• Dr Norton Article: Notched, An Angelfish Deformity

    Dr. Norton's Articles - Part 18
    Reprinted with permission from:
    Dr. Joanne Norton
    Freshwater And Marine Aquarium magazine
    Notched - An Angelfish Deformity
    Photos and Text by Dr. Joanne Norton
    FAMA: March 1994, Vol. 17, #3

    Fig. 1: Flat-top angelfish.

    Fig. 2: A hole in the body is present under
    the dorsal fin. This fish also has a large
    notch in the lower body.

    An Angelfish Deformity
    Numerous desirable mutations in angelfish have appeared over the year. This article is about an angelfish deformity that I call "notched".

    There have been angelfish that are flat on top of the body (Fig. 1). A photo of a similar fish was published on page 47 of the March, 1981, FAMA. Occasionally, one can encounter an angelfish with a hole in the body (Fig. 2). A notched angelfish has part of the body missing, looking as if one or more pieces were cut off with a cookie cutter. These notched fish have been rare in my angelfish, occurring in approximately five individuals in 23 years.

    Notched angelfish may have one or more notches in the top of the body, one or more notches in the bottom of the body or notches in both the top and bottom of the body. Some notches are large and obvious whereas others are tiny nicks, as in the upper body notch in the fish in Fig. 10. In making progeny counts, I noted the larger, obvious notches. It is possible that some very small notches could have been missed. Some individuals have numerous notches (Fig. 3).

    A notched female (Fig. 4) appeared in my angelfish in 1989. I raised her F1 and F2 progeny in an attempt to find out whether notched is inherited. This female, mated to an unnotched male, produced four spawns in which every spawn had some notched fish. The totals from these were:

    • 496 normal
    • 61 top-notched
    • 78 bottom-notched
    • 27 top-notched and bottom notched.

    Fig. 3: Angelfish with many notches.

    Fig. 4: Notched female bred to unnotched male.

    Fig. 5: Top notched angelfish.

    Fig. 6: Top-notched angelfish.

    Also with split tail.

    Fig. 7: Bottom-notched angelfish.
    Also with split tail.

    The Total of 166 notched fish out of 662 is a much higher incidence of notched fish than I have seen in many thousands of angelfish that I have raised. Thus it appeared that the notched trait is inherited.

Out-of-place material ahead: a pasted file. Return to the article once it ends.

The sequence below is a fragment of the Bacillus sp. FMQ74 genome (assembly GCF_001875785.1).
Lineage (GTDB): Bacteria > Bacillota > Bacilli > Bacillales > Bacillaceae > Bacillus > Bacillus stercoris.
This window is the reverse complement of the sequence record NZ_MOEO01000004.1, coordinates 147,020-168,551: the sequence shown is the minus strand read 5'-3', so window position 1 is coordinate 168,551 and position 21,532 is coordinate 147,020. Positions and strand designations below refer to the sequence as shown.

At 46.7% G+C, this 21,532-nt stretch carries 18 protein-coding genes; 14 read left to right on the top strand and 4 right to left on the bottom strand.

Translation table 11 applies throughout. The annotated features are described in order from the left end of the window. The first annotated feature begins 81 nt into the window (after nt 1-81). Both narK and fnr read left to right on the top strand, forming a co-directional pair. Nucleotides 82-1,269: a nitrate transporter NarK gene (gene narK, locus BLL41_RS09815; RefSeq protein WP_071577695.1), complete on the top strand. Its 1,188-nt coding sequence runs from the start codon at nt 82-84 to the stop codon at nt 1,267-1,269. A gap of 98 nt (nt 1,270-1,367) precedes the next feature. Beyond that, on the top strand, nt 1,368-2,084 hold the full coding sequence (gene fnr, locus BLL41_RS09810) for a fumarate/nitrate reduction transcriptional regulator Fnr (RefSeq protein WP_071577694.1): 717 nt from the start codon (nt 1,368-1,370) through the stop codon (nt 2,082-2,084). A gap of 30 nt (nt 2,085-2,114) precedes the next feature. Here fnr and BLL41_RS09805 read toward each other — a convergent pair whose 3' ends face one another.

Next I raised the F2, using a pair of F1 top-notched fish, an F1 pair of bottom-notched fish, and an F1 pair that were both top-notched and bottom notched. A top-notched pair, like the ones in Figs. 5 and 6, produced:

    • 123 normal
    • 28 top-notched
    • 19 bottom-notched
    • 24 top-notched and bottom notched.

    Fig. 8: Bottom-notched angelfish. Also
    with split tail.

    Three spawn from F1 bottom-notched fish (like those in Figs. 7 and 8) produced some notched individuals in every spawn. The totals were:

    • 152 normal
    • 12 top-notched
    • 45 bottom-notched
    • 16 top-notched and bottom-notched.

    Fig. 9: Top and bottom notch.

    Fig. 10: Top and bottom notch. The top notch
    is tiny. Also with split tail.

    An F1 pair that were notched on both top and bottom, like those in Figs. 9 and 10, produced a small spawn:

    • 14 normal
    • 3 top-notched
    • 1 bottom-notched
    • 2 top-notched and bottom-notched.

    In summary, when either one or both parents were notched, some of the offspring were notched. The original female, mated to an unnotched male, produced 25% notched offspring. The F2 were 37% notched from top-notched parents, 32% notched from bottom-notched parents, and 30% notched from parents that had both top and bottom notches.

    We now know that the notched trait in angelfish is inherited rather than a deformity resulting from injury. Therefore, notched angelfish should not be used as breeders if you do not want to raise any notched angelfish. In my opinion, notched angelfish should be discarded along with angelfish having deformed fins.